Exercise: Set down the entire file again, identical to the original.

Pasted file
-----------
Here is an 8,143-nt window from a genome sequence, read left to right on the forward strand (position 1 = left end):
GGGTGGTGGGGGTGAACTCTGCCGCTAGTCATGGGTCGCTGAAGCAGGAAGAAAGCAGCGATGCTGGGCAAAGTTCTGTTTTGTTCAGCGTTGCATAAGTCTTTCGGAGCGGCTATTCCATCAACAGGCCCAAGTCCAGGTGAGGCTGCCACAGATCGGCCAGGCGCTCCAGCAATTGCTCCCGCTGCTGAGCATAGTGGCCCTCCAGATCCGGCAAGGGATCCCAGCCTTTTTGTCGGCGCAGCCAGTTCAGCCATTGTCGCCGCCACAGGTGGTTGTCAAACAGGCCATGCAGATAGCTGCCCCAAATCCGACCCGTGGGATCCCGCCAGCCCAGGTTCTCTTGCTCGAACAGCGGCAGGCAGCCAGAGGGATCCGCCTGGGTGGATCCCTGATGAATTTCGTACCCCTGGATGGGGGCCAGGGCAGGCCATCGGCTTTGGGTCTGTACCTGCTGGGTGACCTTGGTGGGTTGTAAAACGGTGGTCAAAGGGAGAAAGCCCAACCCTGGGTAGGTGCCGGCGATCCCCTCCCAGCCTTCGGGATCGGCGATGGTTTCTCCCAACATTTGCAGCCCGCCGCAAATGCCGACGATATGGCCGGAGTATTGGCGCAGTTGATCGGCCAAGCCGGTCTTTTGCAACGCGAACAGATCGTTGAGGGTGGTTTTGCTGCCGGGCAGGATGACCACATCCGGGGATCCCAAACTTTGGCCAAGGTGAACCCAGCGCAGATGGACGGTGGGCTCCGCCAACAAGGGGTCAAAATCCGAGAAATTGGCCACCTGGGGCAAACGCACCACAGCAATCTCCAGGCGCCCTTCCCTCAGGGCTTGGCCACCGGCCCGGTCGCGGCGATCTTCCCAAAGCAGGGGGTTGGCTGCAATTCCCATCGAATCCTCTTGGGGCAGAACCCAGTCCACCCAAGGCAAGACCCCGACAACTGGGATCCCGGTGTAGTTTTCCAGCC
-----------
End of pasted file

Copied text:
Here is an 8,143-nt window from a genome sequence, read left to right on the forward strand (position 1 = left end):
GGGTGGTGGGGGTGAACTCTGCCGCTAGTCATGGGTCGCTGAAGCAGGAAGAAAGCAGCGATGCTGGGCAAAGTTCTGTTTTGTTCAGCGTTGCATAAGTCTTTCGGAGCGGCTATTCCATCAACAGGCCCAAGTCCAGGTGAGGCTGCCACAGATCGGCCAGGCGCTCCAGCAATTGCTCCCGCTGCTGAGCATAGTGGCCCTCCAGATCCGGCAAGGGATCCCAGCCTTTTTGTCGGCGCAGCCAGTTCAGCCATTGTCGCCGCCACAGGTGGTTGTCAAACAGGCCATGCAGATAGCTGCCCCAAATCCGACCCGTGGGATCCCGCCAGCCCAGGTTCTCTTGCTCGAACAGCGGCAGGCAGCCAGAGGGATCCGCCTGGGTGGATCCCTGATGAATTTCGTACCCCTGGATGGGGGCCAGGGCAGGCCATCGGCTTTGGGTCTGTACCTGCTGGGTGACCTTGGTGGGTTGTAAAACGGTGGTCAAAGGGAGAAAGCCCAACCCTGGGTAGGTGCCGGCGATCCCCTCCCAGCCTTCGGGATCGGCGATGGTTTCTCCCAACATTTGCAGCCCGCCGCAAATGCCGACGATATGGCCGGAGTATTGGCGCAGTTGATCGGCCAAGCCGGTCTTTTGCAACGCGAACAGATCGTTGAGGGTGGTTTTGCTGCCGGGCAGGATGACCACATCCGGGGATCCCAAACTTTGGCCAAGGTGAACCCAGCGCAGATGGACGGTGGGCTCCGCCAACAAGGGGTCAAAATCCGAGAAATTGGCCACCTGGGGCAAACGCACCACAGCAATCTCCAGGCGCCCTTCCCTCAGGGCTTGGCCACCGGCCCGGTCGCGGCGATCTTCCCAAAGCAGGGGGTTGGCTGCAATTCCCATCGAATCCTCTTGGGGCAGAACCCAGTCCACCCAAGGCAAGACCCCGACAACTGGGATCCCGGTGTAGTTTTCCAGCC